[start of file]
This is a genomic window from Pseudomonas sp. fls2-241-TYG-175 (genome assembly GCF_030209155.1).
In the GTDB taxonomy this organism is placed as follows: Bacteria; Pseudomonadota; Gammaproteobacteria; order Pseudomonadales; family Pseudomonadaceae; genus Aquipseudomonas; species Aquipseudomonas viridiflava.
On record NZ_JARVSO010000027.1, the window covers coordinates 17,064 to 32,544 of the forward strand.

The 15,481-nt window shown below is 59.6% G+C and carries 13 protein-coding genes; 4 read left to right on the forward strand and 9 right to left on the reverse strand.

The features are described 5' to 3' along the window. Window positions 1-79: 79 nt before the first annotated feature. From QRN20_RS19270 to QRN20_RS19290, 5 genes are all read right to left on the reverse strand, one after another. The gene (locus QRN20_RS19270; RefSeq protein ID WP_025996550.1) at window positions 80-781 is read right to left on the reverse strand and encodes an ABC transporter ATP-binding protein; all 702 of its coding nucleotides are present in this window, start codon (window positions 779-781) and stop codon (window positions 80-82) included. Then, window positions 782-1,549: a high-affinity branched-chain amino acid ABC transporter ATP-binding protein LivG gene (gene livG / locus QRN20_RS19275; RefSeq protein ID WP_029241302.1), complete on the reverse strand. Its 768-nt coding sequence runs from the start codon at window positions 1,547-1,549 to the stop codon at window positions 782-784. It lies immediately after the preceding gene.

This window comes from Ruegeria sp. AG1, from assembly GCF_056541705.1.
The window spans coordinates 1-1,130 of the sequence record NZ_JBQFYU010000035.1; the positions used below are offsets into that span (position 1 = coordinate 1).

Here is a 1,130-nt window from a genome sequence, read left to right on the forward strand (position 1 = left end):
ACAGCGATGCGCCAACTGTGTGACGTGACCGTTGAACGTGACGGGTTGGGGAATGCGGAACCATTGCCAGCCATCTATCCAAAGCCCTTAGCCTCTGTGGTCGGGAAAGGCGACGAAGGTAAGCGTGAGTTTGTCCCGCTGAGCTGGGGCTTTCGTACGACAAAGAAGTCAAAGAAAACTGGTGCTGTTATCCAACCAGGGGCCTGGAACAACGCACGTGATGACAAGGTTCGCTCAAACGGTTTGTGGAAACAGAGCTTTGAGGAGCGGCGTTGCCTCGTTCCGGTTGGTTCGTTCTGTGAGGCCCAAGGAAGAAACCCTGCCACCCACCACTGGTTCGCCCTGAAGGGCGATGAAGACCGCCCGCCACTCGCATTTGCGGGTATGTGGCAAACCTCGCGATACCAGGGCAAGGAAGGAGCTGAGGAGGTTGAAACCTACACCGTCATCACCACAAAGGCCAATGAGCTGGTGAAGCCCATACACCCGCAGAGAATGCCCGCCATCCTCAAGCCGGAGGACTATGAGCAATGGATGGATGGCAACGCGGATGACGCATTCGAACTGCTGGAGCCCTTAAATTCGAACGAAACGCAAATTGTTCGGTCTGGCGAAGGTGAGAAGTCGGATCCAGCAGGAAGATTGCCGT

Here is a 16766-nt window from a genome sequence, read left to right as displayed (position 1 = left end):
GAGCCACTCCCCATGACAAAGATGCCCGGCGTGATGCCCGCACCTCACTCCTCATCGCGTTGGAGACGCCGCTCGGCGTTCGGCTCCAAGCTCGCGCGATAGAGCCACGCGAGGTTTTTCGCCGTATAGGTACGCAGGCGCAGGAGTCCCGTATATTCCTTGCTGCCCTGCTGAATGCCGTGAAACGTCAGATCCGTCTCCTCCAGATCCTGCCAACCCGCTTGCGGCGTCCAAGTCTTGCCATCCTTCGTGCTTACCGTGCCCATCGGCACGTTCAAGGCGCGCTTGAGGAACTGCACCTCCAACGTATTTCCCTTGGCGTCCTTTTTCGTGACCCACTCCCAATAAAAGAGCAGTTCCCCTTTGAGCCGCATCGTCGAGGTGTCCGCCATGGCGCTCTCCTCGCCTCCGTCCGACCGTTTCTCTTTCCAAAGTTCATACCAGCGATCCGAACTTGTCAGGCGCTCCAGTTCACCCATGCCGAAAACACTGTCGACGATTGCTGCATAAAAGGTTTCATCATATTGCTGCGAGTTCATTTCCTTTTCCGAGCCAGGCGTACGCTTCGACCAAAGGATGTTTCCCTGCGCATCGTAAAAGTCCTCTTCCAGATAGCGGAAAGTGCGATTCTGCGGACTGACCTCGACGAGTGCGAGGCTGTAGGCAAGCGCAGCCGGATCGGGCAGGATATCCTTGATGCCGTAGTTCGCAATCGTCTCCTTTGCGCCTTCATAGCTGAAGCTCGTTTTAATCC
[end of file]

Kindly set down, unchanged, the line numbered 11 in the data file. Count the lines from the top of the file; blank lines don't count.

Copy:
GAGCCACTCCCCATGACAAAGATGCCCGGCGTGATGCCCGCACCTCACTCCTCATCGCGTTGGAGACGCCGCTCGGCGTTCGGCTCCAAGCTCGCGCGATAGAGCCACGCGAGGTTTTTCGCCGTATAGGTACGCAGGCGCAGGAGTCCCGTATATTCCTTGCTGCCCTGCTGAATGCCGTGAAACGTCAGATCCGTCTCCTCCAGATCCTGCCAACCCGCTTGCGGCGTCCAAGTCTTGCCATCCTTCGTGCTTACCGTGCCCATCGGCACGTTCAAGGCGCGCTTGAGGAACTGCACCTCCAACGTATTTCCCTTGGCGTCCTTTTTCGTGACCCACTCCCAATAAAAGAGCAGTTCCCCTTTGAGCCGCATCGTCGAGGTGTCCGCCATGGCGCTCTCCTCGCCTCCGTCCGACCGTTTCTCTTTCCAAAGTTCATACCAGCGATCCGAACTTGTCAGGCGCTCCAGTTCACCCATGCCGAAAACACTGTCGACGATTGCTGCATAAAAGGTTTCATCATATTGCTGCGAGTTCATTTCCTTTTCCGAGCCAGGCGTACGCTTCGACCAAAGGATGTTTCCCTGCGCATCGTAAAAGTCCTCTTCCAGATAGCGGAAAGTGCGATTCTGCGGACTGACCTCGACGAGTGCGAGGCTGTAGGCAAGCGCAGCCGGATCGGGCAGGATATCCTTGATGCCGTAGTTCGCAATCGTCTCCTTTGCGCCTTCATAGCTGAAGCTCGTTTTAATCC